Kasuri, who was spearheading the peace talks with India under the President Pervez Musharraf, also said there was a substantial understanding on a joint mechanism that would have representatives from the two countries besides both sides of divided Kashmir.
The agreements could not fructify because of "sheer bad luck" and because the visit of Prime Minister Manmohan Singh to Islamabad did not materialise, Kasuri said in an interview to the CNN-IBN television channel.
Kasuri said Pakistan had hoped Singh would visit the country but in 2007 there were assembly elections in Uttar Pradesh and other states. After before Singh could be invited, Pakistan was embroiled in a controversy over the removal of Chief Justice Iftekhar Mohammad Chaudhari.
Kasuri replied in the affirmative on being asked whether the two countries had come close to working out the outline of a solution to Kashmir.
"Yes. We wanted Kashmiris to be involved and India was not that keen, so we arrived at this modus vivendi that Indian Kashmiris would travel to Pakistan, Pakistani Kashmiris would travel to India and meet Indian leaders, and Indian Kashmiris would meet Pakistani leaders in an indirect form. We would have preferred a direct Kashmiri participation," Kasuri said.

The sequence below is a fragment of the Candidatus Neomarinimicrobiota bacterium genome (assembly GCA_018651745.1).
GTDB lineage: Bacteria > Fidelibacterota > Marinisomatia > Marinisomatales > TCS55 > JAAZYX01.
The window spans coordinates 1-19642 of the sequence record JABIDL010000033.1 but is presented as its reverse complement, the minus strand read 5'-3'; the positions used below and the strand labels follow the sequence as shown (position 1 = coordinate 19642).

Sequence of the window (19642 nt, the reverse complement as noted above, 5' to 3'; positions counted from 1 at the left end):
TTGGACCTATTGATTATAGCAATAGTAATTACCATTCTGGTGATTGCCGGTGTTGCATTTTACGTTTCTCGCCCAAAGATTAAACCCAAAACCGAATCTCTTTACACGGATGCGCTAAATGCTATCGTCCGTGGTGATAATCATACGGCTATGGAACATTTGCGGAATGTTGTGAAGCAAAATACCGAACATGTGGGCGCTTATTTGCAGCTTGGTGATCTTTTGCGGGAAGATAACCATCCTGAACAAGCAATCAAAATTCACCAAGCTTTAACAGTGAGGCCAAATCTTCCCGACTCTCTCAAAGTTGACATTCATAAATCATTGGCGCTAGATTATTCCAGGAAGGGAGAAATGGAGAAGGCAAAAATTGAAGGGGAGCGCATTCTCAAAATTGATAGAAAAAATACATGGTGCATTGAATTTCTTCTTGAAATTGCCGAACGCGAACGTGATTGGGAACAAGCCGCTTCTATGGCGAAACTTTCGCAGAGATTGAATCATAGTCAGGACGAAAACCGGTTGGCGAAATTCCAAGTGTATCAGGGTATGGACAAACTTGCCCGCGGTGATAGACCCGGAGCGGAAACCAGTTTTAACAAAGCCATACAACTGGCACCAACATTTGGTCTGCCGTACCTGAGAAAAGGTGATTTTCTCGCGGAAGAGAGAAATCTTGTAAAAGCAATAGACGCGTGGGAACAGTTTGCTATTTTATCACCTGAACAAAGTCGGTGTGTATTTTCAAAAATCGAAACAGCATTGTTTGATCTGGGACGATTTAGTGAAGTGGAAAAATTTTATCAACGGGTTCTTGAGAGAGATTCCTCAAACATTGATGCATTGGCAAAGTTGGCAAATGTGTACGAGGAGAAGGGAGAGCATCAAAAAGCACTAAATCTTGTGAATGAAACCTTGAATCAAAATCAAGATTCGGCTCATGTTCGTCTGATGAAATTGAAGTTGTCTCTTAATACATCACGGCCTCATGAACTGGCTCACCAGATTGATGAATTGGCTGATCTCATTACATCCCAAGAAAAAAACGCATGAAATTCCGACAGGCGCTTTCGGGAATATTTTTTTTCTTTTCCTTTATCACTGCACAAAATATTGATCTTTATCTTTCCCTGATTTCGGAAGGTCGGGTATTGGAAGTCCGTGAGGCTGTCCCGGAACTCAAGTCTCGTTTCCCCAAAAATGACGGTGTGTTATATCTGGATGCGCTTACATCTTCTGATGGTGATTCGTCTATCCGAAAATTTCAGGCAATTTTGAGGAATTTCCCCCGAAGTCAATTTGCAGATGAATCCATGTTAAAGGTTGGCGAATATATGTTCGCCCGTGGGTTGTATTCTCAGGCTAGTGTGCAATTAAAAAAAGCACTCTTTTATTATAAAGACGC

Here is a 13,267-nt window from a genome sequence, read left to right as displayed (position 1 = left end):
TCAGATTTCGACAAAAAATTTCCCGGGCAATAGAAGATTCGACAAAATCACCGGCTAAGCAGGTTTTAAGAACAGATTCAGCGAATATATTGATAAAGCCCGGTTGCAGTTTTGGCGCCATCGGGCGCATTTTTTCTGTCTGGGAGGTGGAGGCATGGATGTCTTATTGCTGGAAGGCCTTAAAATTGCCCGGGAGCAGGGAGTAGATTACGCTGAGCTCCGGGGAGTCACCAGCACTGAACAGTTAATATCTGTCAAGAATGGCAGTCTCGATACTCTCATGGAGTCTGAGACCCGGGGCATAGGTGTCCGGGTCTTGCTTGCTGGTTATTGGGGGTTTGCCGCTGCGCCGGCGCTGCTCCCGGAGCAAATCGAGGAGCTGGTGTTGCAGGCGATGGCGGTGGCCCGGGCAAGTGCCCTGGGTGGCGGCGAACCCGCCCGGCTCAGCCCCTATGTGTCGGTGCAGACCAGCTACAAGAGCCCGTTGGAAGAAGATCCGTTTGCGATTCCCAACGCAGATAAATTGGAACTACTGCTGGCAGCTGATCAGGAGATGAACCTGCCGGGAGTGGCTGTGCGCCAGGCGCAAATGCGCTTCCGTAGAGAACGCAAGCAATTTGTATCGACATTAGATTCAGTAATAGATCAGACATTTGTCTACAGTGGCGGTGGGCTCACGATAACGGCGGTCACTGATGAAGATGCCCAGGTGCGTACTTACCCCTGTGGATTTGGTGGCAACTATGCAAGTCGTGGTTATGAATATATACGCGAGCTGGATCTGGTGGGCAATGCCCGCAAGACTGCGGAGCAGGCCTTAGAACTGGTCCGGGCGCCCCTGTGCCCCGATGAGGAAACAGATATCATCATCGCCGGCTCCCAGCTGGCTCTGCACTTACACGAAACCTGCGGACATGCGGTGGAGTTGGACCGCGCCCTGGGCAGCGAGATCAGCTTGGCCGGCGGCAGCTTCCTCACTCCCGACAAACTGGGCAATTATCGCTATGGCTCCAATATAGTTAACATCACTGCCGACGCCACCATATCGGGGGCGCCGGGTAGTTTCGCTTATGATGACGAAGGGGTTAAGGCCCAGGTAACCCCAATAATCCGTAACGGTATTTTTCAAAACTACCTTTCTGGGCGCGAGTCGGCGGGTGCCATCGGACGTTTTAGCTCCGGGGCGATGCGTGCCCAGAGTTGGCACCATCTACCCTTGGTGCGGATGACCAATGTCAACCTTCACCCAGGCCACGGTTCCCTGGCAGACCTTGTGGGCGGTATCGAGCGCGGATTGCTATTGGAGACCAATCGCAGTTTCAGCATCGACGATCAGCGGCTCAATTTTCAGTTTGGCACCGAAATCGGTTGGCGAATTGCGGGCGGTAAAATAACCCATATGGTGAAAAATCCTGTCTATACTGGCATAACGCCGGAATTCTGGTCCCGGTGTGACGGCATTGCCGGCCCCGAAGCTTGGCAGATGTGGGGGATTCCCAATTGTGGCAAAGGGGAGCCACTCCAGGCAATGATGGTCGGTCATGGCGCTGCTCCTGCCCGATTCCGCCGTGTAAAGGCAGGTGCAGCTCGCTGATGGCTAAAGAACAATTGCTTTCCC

Kasuri admitted that there was intense back channel diplomacy during which representatives of the two sides met in "different parts of the world".
Musharraf's close aide and the Pakistan national security adviser, Tariq Aziz first met his then Indian counterpart Brajesh Mishra and later continued the efforts with J N Dixit and S K Lambah.
Kasuri said both prime ministers, Atal Bihari Vajpayee and later Manmohan Singh "helped" the process.
"Both India and Pakistan were working on similar sort of things on both the sides through the back channels and almost agreed on four issues -- demilitarisation, regionalisation, self-governance and joint mechanism," Kasuri said.
On demilitarisation, Kasuri said the principle was understood that it would provide comfort to Kashmiris on both the sides but the schedules had not been agreed upon. The two sides discussed withdrawing troops from their respective areas of Kashmir.
Asked whether it meant complete demilitarisation, Kasuri said, "Propriety stops me from going into such details."